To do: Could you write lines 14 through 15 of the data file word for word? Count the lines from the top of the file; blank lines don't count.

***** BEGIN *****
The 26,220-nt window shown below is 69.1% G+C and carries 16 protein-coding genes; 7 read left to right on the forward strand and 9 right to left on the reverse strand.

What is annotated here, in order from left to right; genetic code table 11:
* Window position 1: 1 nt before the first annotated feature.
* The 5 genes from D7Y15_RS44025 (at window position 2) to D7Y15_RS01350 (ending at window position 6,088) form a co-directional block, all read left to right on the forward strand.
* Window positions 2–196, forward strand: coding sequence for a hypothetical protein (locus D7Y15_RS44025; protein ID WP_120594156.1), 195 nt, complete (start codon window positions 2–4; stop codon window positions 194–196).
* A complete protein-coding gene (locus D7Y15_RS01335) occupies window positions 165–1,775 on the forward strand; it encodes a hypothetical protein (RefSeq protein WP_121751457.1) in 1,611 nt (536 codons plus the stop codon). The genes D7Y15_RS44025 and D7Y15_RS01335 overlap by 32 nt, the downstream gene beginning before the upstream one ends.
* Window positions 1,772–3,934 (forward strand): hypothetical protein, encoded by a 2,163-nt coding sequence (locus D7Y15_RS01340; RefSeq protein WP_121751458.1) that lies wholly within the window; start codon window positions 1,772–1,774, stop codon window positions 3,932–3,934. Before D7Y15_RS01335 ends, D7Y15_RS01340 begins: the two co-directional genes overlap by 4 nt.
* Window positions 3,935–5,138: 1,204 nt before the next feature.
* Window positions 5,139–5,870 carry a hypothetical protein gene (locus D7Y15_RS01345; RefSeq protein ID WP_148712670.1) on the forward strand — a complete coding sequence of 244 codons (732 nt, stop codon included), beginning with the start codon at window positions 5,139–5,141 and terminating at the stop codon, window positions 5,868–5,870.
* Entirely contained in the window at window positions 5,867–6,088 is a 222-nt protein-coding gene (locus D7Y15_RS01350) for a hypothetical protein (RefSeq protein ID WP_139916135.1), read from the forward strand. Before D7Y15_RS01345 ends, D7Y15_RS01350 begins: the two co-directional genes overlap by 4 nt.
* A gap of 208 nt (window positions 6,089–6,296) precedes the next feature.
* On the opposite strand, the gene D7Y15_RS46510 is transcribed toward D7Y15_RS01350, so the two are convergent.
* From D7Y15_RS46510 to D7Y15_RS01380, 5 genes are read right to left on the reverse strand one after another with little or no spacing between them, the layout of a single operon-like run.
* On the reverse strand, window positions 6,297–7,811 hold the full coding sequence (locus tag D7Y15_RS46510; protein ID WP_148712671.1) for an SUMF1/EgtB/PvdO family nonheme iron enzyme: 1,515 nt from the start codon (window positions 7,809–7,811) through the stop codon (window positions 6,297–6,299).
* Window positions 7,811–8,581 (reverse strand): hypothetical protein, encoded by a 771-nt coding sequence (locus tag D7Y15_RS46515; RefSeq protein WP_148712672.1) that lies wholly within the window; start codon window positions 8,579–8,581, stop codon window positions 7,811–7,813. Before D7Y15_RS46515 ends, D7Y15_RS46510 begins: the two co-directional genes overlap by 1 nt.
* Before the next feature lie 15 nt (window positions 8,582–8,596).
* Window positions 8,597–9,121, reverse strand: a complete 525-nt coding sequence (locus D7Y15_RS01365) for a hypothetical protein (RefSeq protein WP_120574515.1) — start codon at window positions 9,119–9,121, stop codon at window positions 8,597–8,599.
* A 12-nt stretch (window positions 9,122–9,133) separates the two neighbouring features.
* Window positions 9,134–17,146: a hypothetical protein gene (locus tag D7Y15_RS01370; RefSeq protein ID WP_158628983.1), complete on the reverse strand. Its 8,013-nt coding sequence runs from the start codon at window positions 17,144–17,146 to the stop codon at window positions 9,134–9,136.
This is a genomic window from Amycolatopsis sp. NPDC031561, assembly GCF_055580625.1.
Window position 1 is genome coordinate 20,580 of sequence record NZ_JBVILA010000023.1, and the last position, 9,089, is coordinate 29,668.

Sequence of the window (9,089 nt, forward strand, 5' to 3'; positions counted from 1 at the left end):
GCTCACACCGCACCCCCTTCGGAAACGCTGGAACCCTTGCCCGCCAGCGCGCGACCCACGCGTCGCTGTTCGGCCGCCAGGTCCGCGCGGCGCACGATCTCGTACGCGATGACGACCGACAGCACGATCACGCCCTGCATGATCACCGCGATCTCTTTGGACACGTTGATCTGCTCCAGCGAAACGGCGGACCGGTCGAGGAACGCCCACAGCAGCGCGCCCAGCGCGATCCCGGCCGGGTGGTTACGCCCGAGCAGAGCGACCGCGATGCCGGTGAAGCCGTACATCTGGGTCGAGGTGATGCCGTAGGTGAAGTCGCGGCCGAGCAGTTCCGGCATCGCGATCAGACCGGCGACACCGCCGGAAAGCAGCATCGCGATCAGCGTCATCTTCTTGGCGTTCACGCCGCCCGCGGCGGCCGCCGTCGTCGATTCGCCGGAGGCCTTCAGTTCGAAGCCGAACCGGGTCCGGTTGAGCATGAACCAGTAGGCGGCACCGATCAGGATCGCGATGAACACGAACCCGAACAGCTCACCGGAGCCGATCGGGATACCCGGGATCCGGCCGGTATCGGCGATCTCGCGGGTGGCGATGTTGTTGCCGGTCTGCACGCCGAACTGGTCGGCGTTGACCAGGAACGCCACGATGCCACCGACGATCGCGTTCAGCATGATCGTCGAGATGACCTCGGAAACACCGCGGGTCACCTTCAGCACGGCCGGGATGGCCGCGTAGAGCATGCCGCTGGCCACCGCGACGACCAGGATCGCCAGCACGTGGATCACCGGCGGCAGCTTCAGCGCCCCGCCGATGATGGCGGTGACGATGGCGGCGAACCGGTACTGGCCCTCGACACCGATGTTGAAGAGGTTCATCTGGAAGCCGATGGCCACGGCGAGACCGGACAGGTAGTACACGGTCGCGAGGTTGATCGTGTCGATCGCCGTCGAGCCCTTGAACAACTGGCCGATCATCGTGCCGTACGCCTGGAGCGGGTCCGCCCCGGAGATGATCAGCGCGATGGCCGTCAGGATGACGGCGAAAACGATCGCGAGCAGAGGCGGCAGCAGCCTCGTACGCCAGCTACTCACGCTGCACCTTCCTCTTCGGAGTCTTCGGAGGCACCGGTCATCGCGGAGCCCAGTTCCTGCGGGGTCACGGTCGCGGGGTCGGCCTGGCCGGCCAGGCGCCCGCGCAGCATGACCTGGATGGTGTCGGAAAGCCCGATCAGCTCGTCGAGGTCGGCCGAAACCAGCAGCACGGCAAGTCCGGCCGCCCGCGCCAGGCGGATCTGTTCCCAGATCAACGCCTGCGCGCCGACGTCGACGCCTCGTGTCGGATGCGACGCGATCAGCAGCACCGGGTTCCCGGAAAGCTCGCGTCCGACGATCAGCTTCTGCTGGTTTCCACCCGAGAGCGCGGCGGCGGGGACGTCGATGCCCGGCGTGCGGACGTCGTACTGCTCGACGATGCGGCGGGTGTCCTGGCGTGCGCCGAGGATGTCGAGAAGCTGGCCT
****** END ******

* On the reverse strand, window positions 6,297–7,811 hold the full coding sequence (locus tag D7Y15_RS46510; protein ID WP_148712671.1) for an SUMF1/EgtB/PvdO family nonheme iron enzyme: 1,515 nt from the start codon (window positions 7,809–7,811) through the stop codon (window positions 6,297–6,299).
* Window positions 7,811–8,581 (reverse strand): hypothetical protein, encoded by a 771-nt coding sequence (locus tag D7Y15_RS46515; RefSeq protein WP_148712672.1) that lies wholly within the window; start codon window positions 8,579–8,581, stop codon window positions 7,811–7,813. Before D7Y15_RS46515 ends, D7Y15_RS46510 begins: the two co-directional genes overlap by 1 nt.